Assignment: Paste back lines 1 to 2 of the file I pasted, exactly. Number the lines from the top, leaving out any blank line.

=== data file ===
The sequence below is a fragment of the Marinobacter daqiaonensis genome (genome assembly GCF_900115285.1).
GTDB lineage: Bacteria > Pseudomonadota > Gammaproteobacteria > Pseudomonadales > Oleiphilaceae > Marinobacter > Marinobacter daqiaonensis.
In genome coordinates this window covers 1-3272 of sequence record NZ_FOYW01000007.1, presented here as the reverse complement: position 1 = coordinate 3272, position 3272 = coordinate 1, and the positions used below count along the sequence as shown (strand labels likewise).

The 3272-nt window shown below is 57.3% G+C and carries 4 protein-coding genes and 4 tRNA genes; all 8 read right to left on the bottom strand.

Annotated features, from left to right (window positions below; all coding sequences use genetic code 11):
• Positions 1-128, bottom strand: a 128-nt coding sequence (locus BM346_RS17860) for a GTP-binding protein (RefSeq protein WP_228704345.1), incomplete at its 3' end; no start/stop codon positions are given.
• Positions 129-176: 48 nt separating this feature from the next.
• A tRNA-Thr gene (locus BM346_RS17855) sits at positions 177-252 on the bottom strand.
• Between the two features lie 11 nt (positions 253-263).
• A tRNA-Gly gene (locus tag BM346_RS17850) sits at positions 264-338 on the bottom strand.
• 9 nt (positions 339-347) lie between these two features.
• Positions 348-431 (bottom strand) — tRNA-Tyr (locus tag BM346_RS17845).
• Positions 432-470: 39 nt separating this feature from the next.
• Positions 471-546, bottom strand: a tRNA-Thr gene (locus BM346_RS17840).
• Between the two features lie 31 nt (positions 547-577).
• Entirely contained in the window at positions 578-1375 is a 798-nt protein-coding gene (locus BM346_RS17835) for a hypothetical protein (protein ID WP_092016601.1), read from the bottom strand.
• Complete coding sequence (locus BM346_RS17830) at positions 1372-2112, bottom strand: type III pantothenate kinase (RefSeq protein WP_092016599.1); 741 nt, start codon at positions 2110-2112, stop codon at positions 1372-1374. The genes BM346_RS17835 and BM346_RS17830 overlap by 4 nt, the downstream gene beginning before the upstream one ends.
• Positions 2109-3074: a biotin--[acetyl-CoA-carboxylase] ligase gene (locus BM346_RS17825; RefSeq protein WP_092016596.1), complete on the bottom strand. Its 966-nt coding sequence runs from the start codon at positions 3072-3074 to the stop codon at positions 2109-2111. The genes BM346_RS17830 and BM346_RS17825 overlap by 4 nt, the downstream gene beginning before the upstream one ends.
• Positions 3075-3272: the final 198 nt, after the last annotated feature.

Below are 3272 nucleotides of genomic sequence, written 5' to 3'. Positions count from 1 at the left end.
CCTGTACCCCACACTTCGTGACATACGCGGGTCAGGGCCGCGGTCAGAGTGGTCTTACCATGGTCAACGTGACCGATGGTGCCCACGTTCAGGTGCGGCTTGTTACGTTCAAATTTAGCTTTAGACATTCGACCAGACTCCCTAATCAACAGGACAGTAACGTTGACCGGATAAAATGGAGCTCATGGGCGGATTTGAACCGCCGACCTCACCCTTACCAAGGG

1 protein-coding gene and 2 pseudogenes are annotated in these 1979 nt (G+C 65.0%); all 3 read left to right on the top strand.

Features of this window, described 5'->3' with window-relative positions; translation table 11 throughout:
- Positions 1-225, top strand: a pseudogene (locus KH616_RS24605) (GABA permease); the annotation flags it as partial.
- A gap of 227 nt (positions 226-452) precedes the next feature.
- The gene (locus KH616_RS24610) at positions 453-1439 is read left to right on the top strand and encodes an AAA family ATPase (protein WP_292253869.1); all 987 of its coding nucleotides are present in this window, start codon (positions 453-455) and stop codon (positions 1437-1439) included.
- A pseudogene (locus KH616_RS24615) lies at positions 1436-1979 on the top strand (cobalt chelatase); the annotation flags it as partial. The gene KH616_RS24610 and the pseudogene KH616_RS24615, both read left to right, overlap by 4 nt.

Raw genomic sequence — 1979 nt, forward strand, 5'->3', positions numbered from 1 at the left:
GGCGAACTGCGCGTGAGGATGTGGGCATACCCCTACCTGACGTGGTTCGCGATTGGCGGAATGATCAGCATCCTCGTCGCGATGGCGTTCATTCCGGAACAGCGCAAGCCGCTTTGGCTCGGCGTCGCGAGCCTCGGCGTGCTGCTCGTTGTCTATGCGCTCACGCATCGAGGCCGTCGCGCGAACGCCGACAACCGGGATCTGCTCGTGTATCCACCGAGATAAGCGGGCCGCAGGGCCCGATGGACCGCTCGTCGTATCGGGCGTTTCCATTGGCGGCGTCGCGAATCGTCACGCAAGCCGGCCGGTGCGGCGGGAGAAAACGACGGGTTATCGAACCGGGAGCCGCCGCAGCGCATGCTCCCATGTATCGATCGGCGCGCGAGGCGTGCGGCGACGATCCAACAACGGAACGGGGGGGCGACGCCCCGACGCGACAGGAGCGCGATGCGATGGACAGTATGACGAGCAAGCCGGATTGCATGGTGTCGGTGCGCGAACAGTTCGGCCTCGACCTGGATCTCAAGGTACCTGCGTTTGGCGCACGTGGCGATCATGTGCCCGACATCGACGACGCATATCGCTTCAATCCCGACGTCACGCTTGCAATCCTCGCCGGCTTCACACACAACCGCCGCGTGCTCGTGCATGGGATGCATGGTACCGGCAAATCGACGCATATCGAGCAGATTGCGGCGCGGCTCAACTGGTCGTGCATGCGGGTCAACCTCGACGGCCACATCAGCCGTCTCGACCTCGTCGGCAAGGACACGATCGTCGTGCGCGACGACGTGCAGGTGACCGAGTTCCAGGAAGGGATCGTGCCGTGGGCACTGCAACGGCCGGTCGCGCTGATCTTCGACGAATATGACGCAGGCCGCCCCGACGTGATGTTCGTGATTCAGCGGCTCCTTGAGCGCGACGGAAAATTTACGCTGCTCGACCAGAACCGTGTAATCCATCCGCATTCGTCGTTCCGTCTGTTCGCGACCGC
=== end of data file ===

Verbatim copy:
The sequence below is a fragment of the Marinobacter daqiaonensis genome (genome assembly GCF_900115285.1).
GTDB lineage: Bacteria > Pseudomonadota > Gammaproteobacteria > Pseudomonadales > Oleiphilaceae > Marinobacter > Marinobacter daqiaonensis.